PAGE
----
Sir Aymer, therefore, occasionally mended his pace, and often incurred the fate of one who is over-late, delaying himself by his efforts to make greater expedition. The knight bethought himself that he would get into a straight road by passing through the almost deserted town of Douglas — the inhabitants of which had been treated so severely by the English, in the course of those fierce troubles, that most of them who were capable of bearing arms had left it, and withdrawn themselves to different parts of the country. This almost deserted place was defended by a rude palisade, and a ruder drawbridge, which gave entrance into streets so narrow, as to admit with difficulty three horses abreast, and evincing with what strictness the ancient lords of the village adhered to their prejudice against fortifications, and their opinion in favour of keeping the field, so quaintly expressed in the well-known proverb of the family — “It is better to hear the lark sing than the mouse cheep.” The streets, or rather the lanes, were dark, but for a shifting gleam of moonlight, which, as that planet began to rise, was now and then visible upon some steep and narrow gable. No sound of domestic industry, or domestic festivity, was heard, and no ray of candle or firelight glanced from the windows of the houses; the ancient ordinance called the curfew, which the Conqueror had introduced into England, was at this time in full force in such parts of Scotland as were thought doubtful, and likely to rebel; under which description it need not be said the ancient possessions of the Douglas were most especially regarded. The Church, whose Gothic monuments were of a magnificent character, had been, as far as possible, destroyed by fire; but the ruins, held together by the weight of the massive stones of which they were composed, still sufficiently evinced the greatness of the family at whose cost it had been raised, and whose bones, from immemorial time, had been entombed in its crypts.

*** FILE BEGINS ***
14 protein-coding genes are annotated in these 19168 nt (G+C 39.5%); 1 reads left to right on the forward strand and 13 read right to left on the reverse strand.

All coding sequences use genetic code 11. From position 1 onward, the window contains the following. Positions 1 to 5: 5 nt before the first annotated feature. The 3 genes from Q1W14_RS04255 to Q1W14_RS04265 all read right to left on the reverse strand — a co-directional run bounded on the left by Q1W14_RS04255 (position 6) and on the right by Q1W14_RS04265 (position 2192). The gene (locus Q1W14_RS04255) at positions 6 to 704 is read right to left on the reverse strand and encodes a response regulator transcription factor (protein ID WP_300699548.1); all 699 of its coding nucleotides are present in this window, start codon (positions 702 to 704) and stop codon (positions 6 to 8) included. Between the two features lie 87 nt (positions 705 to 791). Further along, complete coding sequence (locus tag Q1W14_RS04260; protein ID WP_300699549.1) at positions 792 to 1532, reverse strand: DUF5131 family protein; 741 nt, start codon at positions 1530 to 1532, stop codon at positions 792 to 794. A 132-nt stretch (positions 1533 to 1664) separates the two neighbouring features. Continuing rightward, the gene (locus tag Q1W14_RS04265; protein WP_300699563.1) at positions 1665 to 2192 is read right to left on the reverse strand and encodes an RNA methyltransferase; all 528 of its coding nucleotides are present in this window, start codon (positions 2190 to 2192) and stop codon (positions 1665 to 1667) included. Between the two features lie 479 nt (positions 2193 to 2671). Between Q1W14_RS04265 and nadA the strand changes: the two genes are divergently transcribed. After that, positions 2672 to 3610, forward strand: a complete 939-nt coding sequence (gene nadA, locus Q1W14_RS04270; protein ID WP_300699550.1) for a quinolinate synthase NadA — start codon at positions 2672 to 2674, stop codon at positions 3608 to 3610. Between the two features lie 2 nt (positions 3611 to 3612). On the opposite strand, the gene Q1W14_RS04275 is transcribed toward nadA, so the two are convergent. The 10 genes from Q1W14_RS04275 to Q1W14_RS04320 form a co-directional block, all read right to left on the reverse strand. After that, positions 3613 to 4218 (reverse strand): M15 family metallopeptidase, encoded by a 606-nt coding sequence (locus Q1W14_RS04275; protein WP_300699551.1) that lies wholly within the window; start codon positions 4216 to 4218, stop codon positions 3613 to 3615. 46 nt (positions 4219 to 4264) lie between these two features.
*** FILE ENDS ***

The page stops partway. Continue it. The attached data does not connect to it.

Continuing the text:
Paying little attention to these relics of departed splendour, Sir Aymer de Valence advanced with his small detachment, and had passed the scattered fragments of the cemetery of the Douglasses, when to his surprise, the noise of his horse’s feet was seemingly replied to by sounds which rung like those of another knightly steed advancing heavily up the street, as if it were to meet him. Valence was unable to conjecture what might be the cause of these warlike sounds; the ring and the clang of armour was distinct, and the heavy tramp of a war-horse was not to be mistaken by the ear of a warrior. The difficulty of keeping soldiers from straying out of quarters by night, would have sufficiently accounted for the appearance of a straggling foot-soldier; but it was more difficult to account for a mounted horseman, in full armour; and such was the apparition which a peculiarly bright glimpse of moonlight now showed at the bottom of the causewayed hill. Perhaps the unknown warrior obtained at the same time a glance of Aymer de Valence and his armed followers — at least each of them shouted “Who goes there?”— the alarm of the times; and on the instant the deep answers of “St. George!” on the one side, and “The Douglas!” on the other, awakened the still echoes of the small and ruinous street, and the silent arches of the dilapidated church. Astonished at a war-cry with which so many recollections were connected, the English knight spurred his horse at full gallop down the steep and broken descent leading out at the south or south-east gate of the town; and it was the work of an instant to call out, “Ho! Saint George! upon the insolent villain all of you! — To the gate, Fabian, and cut him off from flight! — Saint George! I say, for England! Bows and bills! — bows and bills!” At the same time Aymer de Valence laid in rest his own long lance, which he snatched from the squire by whom it was carried. But the light was seen and gone in an instant, and though De Valence concluded that the hostile warrior had hardly room to avoid his career, yet he could take no aim for the encounter, unless by mere guess, and continued to plunge down the dark declivity, among shattered stones and other encumbrances, without groping out with his lance the object of his pursuit. He rode, in short, at a broken gallop, a descent of about fifty or sixty yards, without having any reason to suppose that he had met the figure which had appeared to him, although the narrowness of the street scarcely admitted his having passed him, unless both horse and horseman could have melted at the moment of encounter like an air-bubble. The riders of his suite, meanwhile, were struck with a feeling like supernatural terror, which a number of singular adventures, had caused most of them to attach to the name of Douglas; and when he reached the gate by which the broken street was terminated, there was none close behind him but Fabian, in whose head no suggestions of a timorous nature could outlive the sound of his dear master’s voice.